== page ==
“If ordinary Washington rules apply, we can’t win this fight,” Cruz said Wednesday during a conference call with Texas reporters. “We don’t have the votes, and we are unlikely to get the votes in closed-door meetings in Washington. The only way that we win this fight is if the American people rise up.”
Congress has 61 days remaining to pass a resolution to continue financing federal government operations when the 2014 fiscal year begins Sept 1. If the resolution isn't passed, mandatory spending — such as spending on Social Security and Medicare — would continue, while programs and agencies that rely on discretionary spending, such as defense and federal law enforcement, would be shut down until Congress passed a resolution to resume financing those operations.
“My focus for the next 61 days is very directly targeted to one thing, and that is working to defund Obamacare,” Cruz said Wednesday. “In my view, this is the best opportunity we have to defund Obamacare and quite possibly our last opportunity to effectively defund Obamacare.”
Cruz is calling on the 41 Senate Republicans and the 218 House Republicans to stand together and ensure that explicit language is added to the continuing resolution to prohibit any spending to implement provisions in the Affordable Care Act. Although he has the support of fellow Republican Sens. Marco Rubio of Florida and Rand Paul of Kentucky, House Speaker John Boehner and Senate Minority Leader Mitch McConnell have not signed on to support the plan.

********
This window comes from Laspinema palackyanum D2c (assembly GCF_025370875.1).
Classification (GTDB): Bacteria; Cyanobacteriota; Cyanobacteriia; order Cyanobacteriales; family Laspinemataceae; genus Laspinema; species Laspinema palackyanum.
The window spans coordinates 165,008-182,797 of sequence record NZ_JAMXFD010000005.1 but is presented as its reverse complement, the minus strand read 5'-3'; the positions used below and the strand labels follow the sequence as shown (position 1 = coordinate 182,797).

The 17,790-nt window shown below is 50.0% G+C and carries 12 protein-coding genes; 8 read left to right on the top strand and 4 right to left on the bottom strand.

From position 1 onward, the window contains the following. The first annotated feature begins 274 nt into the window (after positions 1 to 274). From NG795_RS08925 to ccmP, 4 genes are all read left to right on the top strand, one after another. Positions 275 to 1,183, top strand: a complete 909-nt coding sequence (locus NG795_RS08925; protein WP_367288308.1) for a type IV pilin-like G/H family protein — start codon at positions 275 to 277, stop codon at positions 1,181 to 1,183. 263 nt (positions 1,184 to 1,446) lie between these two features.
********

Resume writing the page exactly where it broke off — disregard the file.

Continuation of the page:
Another Republican lawmaker who hasn't signed on is U.S. Senator John Cornyn. I will visit with him today at 9:15am.
3. Chris Matthews is an Idiot (link)
MSNBC's Chris Matthews again shows that he isn't very bright.
MSNBC's Chris Matthews called Texas Sen. Ted Cruz a "political terrorist" on Wednesday after the tea-party favorite called on fellow Republicans to defund Obamacare and said that a government shutdown wouldn't necessarily spell disaster for Republicans.
"I believe it's terrorism: This is the first time I've seen a political party, or even a fraction of it, say that their number one goal is to shutdown the American government, kill a bill that's already been passed by congress, and refuse to pay bills already run up by congress in an attempt to basically risk default," Matthews said on MSNBC's Hardball. "This is an attempt to destroy all we know of the republican form of government in this country."
The term "terrorist" elicited discomfort from both Republian strategist Steve Schmidt and former Obama campaign strategist David Axelrod, both of whom said the word should be reserved for people like the suspects in the Boston Marathon bombing.
"I disagree with your use of the word terrorist and its application to him," Schmidt said. "I think he's a demagogue, I think he's irresponsible, but I think when we use the word terrorist we apply that to the Boston bombers, we apply that to the September 11th hijackers -- I'm not comfortable with the word."
Axelrod later echoed Schmidt, saying he too was uncomfortable with the word "only out of respect for the victims of violent terrorists."
Matthews stressed that he had used the term "political terrorist" and that he would "continue to use it."